The Center for Biological Diversity today filed a notice of intent to sue the U.S. Fish and Wildlife Service for violating the Endangered Species Act by never providing a comprehensive recovery plan for gray wolves nationwide as the law requires.
Today’s notice calls for a national wolf recovery plan. According to the Endangered Species Act, wolves must remain protected until the Fish and Wildlife Service implements such a plan.
Instead, this summer the agency announced plans to strip federal protection from wolves in the lower 48 states. That would make them vulnerable to trophy hunting and trapping, halting their progress toward recovery. The Service expects to publish a proposal to remove wolf protection by the end of the calendar year.
“With federal protections gray wolves have made tremendous progress, but they’re not yet recovered nationwide,” said Collette Adkins, a Minneapolis-based Center biologist and attorney. “If successful, our lawsuit would require the federal government to foster wolf populations in suitable areas across the country rather than rush to prematurely remove safeguards.”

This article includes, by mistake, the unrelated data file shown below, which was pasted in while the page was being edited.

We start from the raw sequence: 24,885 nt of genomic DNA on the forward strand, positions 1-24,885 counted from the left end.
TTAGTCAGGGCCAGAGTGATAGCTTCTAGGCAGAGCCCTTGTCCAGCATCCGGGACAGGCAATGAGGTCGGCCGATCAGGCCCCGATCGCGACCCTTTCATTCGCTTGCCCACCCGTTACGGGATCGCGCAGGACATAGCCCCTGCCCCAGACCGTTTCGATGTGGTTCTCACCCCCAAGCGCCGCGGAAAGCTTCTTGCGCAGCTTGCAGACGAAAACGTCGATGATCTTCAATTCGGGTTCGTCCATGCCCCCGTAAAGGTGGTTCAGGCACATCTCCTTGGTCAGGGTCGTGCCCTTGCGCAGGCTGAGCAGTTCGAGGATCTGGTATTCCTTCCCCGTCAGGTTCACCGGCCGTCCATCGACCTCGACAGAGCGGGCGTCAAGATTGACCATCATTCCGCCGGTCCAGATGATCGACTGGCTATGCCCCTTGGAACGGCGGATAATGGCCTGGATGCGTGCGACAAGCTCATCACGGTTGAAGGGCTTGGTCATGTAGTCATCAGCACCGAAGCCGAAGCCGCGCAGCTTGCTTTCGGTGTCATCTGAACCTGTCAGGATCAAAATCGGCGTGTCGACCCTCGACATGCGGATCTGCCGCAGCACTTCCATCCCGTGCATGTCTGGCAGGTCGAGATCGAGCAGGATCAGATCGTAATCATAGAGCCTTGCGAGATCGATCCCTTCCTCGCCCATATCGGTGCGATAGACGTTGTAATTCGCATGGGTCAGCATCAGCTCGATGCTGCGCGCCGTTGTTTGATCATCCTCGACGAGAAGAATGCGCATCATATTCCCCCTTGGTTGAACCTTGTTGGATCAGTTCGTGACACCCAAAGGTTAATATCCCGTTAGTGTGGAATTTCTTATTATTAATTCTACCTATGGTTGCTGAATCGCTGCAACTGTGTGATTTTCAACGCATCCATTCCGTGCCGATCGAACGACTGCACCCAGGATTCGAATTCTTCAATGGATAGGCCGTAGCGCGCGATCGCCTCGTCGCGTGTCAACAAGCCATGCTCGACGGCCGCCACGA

A recovery plan would enable wolves to establish viable populations in areas where small populations are still recovering, including California, Oregon and Washington.
It would also promote recovery in areas like the southern Rockies, Dakotas and Adirondacks, which have suitable wolf habitat but no wolf populations.
The notice explains that the Service previously denied the Center’s formal petition requesting development of a national wolf recovery plan.
“The Fish and Wildlife Service needs to chart a path toward truly recovering wolves,” said Adkins. “We’re doing all we can to make sure Trump officials fulfill their obligation to restore wolves in suitable habitats across the country.”
Beyond a national plan for recovery, the Endangered Species Act requires the agency to conduct a status review every five years. But six years have passed since the last national wolf status review.
WolfDog Radio was proud to have on our show author and friend – Nick Jans. This is the man who knew and loved Romeo. I could go on and on..but here him read from his book “A Wolf Called Romeo” and here the story from his own mouth.
I would like share with you an excerpt from a letter Nick Jans wrote to us:
“”I’m currently up in Ambler, my Arctic Eskimo village home of many years, and still my heart. Saw a wild black wolf trotting up a riverbank ablaze with yellow willow, and watched him a long time. Of course it was him. Always is.”